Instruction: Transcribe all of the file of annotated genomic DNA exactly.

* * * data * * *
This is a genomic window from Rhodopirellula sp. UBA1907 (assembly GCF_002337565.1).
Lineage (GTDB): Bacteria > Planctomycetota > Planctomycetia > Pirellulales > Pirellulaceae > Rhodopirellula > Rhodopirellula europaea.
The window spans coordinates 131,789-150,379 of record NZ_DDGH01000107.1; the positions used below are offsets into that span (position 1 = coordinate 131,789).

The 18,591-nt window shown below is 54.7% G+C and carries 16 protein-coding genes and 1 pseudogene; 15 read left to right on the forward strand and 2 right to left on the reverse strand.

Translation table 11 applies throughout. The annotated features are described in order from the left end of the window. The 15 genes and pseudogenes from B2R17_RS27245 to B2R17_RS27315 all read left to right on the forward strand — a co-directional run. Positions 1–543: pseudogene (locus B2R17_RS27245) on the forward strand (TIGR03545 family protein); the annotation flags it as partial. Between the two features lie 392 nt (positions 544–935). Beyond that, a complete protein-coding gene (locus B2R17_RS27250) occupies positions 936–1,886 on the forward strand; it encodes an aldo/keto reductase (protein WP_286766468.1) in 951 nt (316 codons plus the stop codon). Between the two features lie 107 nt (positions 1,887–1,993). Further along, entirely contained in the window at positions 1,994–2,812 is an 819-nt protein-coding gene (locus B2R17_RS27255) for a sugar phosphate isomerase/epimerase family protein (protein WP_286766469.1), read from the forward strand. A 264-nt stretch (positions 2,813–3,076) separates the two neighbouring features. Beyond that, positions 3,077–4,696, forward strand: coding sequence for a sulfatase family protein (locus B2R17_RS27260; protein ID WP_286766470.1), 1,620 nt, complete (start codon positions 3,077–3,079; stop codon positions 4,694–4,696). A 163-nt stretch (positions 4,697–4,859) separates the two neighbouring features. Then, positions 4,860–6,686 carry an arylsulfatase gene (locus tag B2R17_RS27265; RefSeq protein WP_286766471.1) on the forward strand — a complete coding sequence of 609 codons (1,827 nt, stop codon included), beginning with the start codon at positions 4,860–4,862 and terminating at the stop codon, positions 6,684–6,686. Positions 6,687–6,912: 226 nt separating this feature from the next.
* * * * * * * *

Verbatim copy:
This is a genomic window from Rhodopirellula sp. UBA1907 (assembly GCF_002337565.1).
Lineage (GTDB): Bacteria > Planctomycetota > Planctomycetia > Pirellulales > Pirellulaceae > Rhodopirellula > Rhodopirellula europaea.
The window spans coordinates 131,789-150,379 of record NZ_DDGH01000107.1; the positions used below are offsets into that span (position 1 = coordinate 131,789).

The 18,591-nt window shown below is 54.7% G+C and carries 16 protein-coding genes and 1 pseudogene; 15 read left to right on the forward strand and 2 right to left on the reverse strand.

Translation table 11 applies throughout. The annotated features are described in order from the left end of the window. The 15 genes and pseudogenes from B2R17_RS27245 to B2R17_RS27315 all read left to right on the forward strand — a co-directional run. Positions 1–543: pseudogene (locus B2R17_RS27245) on the forward strand (TIGR03545 family protein); the annotation flags it as partial. Between the two features lie 392 nt (positions 544–935). Beyond that, a complete protein-coding gene (locus B2R17_RS27250) occupies positions 936–1,886 on the forward strand; it encodes an aldo/keto reductase (protein WP_286766468.1) in 951 nt (316 codons plus the stop codon). Between the two features lie 107 nt (positions 1,887–1,993). Further along, entirely contained in the window at positions 1,994–2,812 is an 819-nt protein-coding gene (locus B2R17_RS27255) for a sugar phosphate isomerase/epimerase family protein (protein WP_286766469.1), read from the forward strand. A 264-nt stretch (positions 2,813–3,076) separates the two neighbouring features. Beyond that, positions 3,077–4,696, forward strand: coding sequence for a sulfatase family protein (locus B2R17_RS27260; protein ID WP_286766470.1), 1,620 nt, complete (start codon positions 3,077–3,079; stop codon positions 4,694–4,696). A 163-nt stretch (positions 4,697–4,859) separates the two neighbouring features. Then, positions 4,860–6,686 carry an arylsulfatase gene (locus tag B2R17_RS27265; RefSeq protein WP_286766471.1) on the forward strand — a complete coding sequence of 609 codons (1,827 nt, stop codon included), beginning with the start codon at positions 4,860–4,862 and terminating at the stop codon, positions 6,684–6,686. Positions 6,687–6,912: 226 nt separating this feature from the next.